Cyclist killed in Chicago crash devoted time to help disadvantaged youth

Friends remember the joking and the laughter that always followed Samuel Bell, who relished his work on behalf of disadvantaged youth.

"Sam had some of the most amazing stories [about] these children whose brothers and fathers died due to gang violence," said Kevin Klein, a friend who worked with Bell at the Midtown Educational Foundation. "He was able to work with these kids to keep them off the street and keep them on a good path."

Thursday morning, Bell was riding a motorized bike in the 700 block of North Milwaukee Avenue in River West when a driver in a Hyundai sedan hit him, according to Chicago police. He died at Northwestern Memorial Hospital. He was 44.


The driver was cited for failing to yield the right of way on a left turn.

Samuel Bell (Provided)

The Midtown Educational Foundation works with low-income youth in Chicago by providing programs aimed at academic excellence, virtue development, individual attention and parental engagement, according to the organization’s mission statement.

"Meeting these kids he mentored as high schoolers or sixth graders as adults, and seeing the impact he had on their lives and the regard that they held him in, was just so amazing," Klein said. "He was so focused on helping others."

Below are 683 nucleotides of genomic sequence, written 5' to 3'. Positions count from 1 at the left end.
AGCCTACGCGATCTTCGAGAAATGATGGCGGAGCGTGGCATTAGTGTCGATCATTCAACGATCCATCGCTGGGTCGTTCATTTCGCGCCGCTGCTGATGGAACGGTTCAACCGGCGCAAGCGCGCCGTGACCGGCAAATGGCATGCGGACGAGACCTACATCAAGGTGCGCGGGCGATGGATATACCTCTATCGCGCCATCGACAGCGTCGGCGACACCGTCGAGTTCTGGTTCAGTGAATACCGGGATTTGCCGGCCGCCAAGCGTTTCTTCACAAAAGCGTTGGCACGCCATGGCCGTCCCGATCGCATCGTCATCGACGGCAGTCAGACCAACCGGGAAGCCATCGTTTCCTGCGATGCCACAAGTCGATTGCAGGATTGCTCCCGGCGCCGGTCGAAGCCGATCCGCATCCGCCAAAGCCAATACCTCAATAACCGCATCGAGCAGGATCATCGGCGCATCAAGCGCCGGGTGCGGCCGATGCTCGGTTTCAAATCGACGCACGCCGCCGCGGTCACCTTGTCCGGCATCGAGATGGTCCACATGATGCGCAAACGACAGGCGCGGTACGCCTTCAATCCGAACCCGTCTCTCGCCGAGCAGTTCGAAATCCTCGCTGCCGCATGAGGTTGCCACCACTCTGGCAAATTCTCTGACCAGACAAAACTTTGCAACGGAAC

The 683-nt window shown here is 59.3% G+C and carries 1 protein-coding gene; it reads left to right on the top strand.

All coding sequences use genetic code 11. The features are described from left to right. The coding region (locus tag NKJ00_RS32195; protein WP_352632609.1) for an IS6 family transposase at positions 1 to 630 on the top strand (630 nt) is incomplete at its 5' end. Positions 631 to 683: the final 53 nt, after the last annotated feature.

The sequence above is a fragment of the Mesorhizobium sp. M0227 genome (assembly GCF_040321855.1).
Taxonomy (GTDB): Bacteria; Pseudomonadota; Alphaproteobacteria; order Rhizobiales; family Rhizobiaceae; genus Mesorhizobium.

Angel Justiniano, 30, was in a program at the organization from 4th grade through high school before he became a program manager for the organization in college and began working with Bell.

He told the Sun-Times that Bell also worked as a board member and "brought in dozens of people within the organization who donated their time and resources."

"He stayed committed to the organization and the mission, and that was just him," Justinianao said. "He made it [the organization] his second home. If you reach out to anyone in the organization who had association with it in the last 12, 13, 14 years, they know who Sam Bell was and what he did."

Justinianao described Bell as someone who was "exactly what you’d want in a friend and mentor."

"It’s this aura about him, it was genuine," Justiniano said. "He was the guy in the room that everyone gravitated toward.

"Every time I think of him, I’ll think of him in a sharp suit always looking awesome, but also having such a great personality and being very personable," Justiniano added.

That was just as true during pick-up basketball games among volunteers and staff members.

"He was always the guy on the court to make you laugh," Justiniano said. "If you missed a shot, he’d let you know about it."

Klein described Bell as a "very outgoing person and the life of the party." He recalls one year where he and Bell wore matching homemade astronaut costumes for Halloween.

"He always wanted to make sure everybody had a good time," Klein said. "He would go well out of his way to make sure you were smiling, even if he didn’t know you very well."

Those who knew Bell were in shock after learning about his death.

"I feel like if I text him right now, I’d get a text back," Justinianao said, his voice breaking. "I know he probably wouldn’t want me to tear up … He’d probably tell me to man up or make a joke.

"He’d want us to have a beer in his memory and remember him for all the good times and take it from there."